Cytoplasmic foci are sites of mRNA decay in human cells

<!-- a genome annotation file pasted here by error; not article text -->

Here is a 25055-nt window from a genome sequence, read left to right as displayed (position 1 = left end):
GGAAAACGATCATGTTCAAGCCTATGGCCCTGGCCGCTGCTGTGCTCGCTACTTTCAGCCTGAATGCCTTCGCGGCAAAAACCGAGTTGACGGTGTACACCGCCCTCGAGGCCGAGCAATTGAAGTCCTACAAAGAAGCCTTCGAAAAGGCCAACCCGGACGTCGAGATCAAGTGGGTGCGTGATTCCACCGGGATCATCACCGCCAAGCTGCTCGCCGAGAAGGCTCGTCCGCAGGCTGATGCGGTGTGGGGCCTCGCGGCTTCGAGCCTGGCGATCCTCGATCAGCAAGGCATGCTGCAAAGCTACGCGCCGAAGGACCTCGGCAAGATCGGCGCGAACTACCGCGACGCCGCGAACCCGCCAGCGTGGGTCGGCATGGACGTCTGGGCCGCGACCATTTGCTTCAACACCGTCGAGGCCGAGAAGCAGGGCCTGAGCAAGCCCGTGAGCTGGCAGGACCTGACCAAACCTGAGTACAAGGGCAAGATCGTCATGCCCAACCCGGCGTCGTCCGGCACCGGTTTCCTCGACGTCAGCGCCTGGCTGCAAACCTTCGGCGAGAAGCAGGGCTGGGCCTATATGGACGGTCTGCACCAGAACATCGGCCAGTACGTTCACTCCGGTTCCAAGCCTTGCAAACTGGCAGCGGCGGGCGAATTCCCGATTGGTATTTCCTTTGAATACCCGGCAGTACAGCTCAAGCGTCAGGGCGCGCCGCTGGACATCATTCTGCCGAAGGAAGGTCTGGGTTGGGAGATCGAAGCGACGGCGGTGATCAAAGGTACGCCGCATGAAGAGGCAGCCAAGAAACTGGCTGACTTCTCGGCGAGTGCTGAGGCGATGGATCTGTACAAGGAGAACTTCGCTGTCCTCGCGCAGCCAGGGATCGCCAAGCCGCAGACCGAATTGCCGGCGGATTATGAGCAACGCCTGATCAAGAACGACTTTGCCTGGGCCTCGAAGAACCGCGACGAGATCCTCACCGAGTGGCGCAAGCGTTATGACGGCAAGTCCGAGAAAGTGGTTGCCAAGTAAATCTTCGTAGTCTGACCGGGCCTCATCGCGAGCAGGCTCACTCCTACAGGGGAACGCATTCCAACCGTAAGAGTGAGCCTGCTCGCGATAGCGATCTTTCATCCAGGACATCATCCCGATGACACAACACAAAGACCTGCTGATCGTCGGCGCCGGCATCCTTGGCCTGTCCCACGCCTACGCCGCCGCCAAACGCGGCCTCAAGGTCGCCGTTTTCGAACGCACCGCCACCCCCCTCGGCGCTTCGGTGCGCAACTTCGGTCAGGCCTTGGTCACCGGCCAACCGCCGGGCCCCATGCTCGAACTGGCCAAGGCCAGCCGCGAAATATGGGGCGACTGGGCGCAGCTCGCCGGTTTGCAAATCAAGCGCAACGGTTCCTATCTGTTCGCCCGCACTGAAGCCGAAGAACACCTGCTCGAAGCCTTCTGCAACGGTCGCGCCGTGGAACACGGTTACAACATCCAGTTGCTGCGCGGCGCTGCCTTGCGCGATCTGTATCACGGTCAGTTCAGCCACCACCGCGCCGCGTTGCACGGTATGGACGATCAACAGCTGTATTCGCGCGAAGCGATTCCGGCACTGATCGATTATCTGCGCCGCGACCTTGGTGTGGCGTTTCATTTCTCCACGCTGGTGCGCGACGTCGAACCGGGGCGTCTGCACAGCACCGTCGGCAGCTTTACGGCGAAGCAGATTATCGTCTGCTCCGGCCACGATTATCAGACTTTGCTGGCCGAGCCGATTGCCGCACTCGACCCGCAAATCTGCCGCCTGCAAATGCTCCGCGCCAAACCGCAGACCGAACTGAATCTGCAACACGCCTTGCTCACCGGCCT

Understanding gene expression control requires defining the molecular and cellular basis of mRNA turnover. We have previously shown that the human decapping factors hDcp2 and hDcp1a are concentrated in specific cytoplasmic structures. Here, we show that hCcr4, hDcp1b, hLsm, and rck/p54 proteins related to 5′–3′ mRNA decay also localize to these structures, whereas DcpS, which is involved in cap nucleotide catabolism, is nuclear. Functional analysis using fluorescence resonance energy transfer revealed that hDcp1a and hDcp2 interact in vivo in these structures that were shown to differ from the previously described stress granules. Our data indicate that these new structures are dynamic, as they disappear when mRNA breakdown is abolished by treatment with inhibitors. Accumulation of poly(A)+ RNA in these structures, after RNAi-mediated inactivation of the Xrn1 exonuclease, demonstrates that they represent active mRNA decay sites. The occurrence of 5′–3′ mRNA decay in specific subcellular locations in human cells suggests that the cytoplasm of eukaryotic cells may be more organized than previously anticipated.